Rehoboth Beach commissioners have loosened the city’s mask-wearing regulations to reflect the state’s current guidelines. However, with a decision deadline just weeks away, city staff has also recommended the July 4 fireworks be canceled.
During a special meeting May 11, City Manager Sharon Lynn made the recommendation, saying it would be nearly impossible to meet the guidelines required for events larger than 250 people. She said Police Chief Keith Banks and Lt. Jamie Riddle also thought it was in the best interest of the city to not hold the fireworks.
Commissioners Pat Coluzzi and Richard Byrne said they supported the city manager making a decision that was in the best interest of the city.
Citizen Heather Metz urged the city to hold the fireworks. It’s time to open Rehoboth back up, she said.
In an email immediately following the meeting, Lynne Coan, city spokesperson, said no official decision had been made by Lynn on the fireworks. The city manager will make that determination over the next several days, she said.
Mask-wearing rules loosened in Rehoboth
Gov. John Carney issued a modification of his emergency order May 12. Among other things, the modification removed a requirement for mask wearing on the Boardwalk. It goes into effect Friday, May 21.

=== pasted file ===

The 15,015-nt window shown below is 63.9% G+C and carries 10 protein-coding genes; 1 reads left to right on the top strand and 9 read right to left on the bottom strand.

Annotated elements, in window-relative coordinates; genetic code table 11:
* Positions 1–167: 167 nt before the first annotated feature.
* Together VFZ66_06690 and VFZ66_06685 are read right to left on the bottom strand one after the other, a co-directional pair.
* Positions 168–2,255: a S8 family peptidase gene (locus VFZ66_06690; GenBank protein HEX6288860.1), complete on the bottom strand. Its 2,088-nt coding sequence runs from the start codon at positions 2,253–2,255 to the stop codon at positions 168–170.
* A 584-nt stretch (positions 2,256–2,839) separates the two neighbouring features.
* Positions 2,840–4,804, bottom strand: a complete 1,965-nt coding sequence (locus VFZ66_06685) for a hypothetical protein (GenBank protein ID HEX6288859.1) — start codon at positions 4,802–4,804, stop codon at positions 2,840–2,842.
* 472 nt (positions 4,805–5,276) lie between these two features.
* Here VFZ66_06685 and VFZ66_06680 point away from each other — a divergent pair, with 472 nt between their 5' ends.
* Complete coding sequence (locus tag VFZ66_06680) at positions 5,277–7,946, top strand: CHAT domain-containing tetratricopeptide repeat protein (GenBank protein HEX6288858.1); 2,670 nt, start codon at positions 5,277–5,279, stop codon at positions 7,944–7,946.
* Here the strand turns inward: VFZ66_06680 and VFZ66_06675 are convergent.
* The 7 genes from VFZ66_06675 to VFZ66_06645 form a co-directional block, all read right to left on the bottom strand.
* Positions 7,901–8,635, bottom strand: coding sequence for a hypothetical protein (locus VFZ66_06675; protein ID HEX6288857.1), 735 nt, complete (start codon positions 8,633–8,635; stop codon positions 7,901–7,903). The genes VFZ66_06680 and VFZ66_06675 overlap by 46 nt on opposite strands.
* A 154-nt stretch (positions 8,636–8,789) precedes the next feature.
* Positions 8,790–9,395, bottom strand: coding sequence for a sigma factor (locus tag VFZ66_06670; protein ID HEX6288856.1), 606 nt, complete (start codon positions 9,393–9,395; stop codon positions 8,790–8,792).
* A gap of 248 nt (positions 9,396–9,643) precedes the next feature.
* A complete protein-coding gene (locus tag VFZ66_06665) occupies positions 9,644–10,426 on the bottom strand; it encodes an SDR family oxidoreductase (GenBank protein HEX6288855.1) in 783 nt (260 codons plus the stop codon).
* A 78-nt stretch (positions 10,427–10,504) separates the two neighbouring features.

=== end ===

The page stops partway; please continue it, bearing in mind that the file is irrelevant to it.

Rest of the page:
Prior to the modification, during the meeting May 11, commissioners had already voted in favor of loosening the city’s mask-wearing guidelines to match the state’s guidelines at the time – meaning masks on the Boardwalk, but not in all other public spaces when social distancing is possible. Masks are still required inside businesses.
In anticipation of the governor’s modification, commissioners scheduled a special meeting for May 13. The meeting was canceled because there was difficulty in getting all of the commissioners and City Solicitor Glenn Mandalas available at the same time, said Mayor Stan Mills, in an email.
The commissioners do have a regularly scheduled voting meeting Friday, May 21. Mills said, if needed, they may meet sooner. The adopted mask measures make enforcement in outdoor spaces essentially a non-issue except on the Boardwalk, he said.
“We all acknowledge that enforcement will be minimal,” said Mills. “We are evaluating it and expect for the commissioners to discuss it in an upcoming meeting, date and time to be determined.”
As of press deadline May 13, another special meeting on this subject had not been scheduled. A special commissioner meeting on a different subject has been scheduled for Wednesday, May 19, but this issue has not been put on the agenda.
Editor’s note: This story has been updated since it was first published May 11.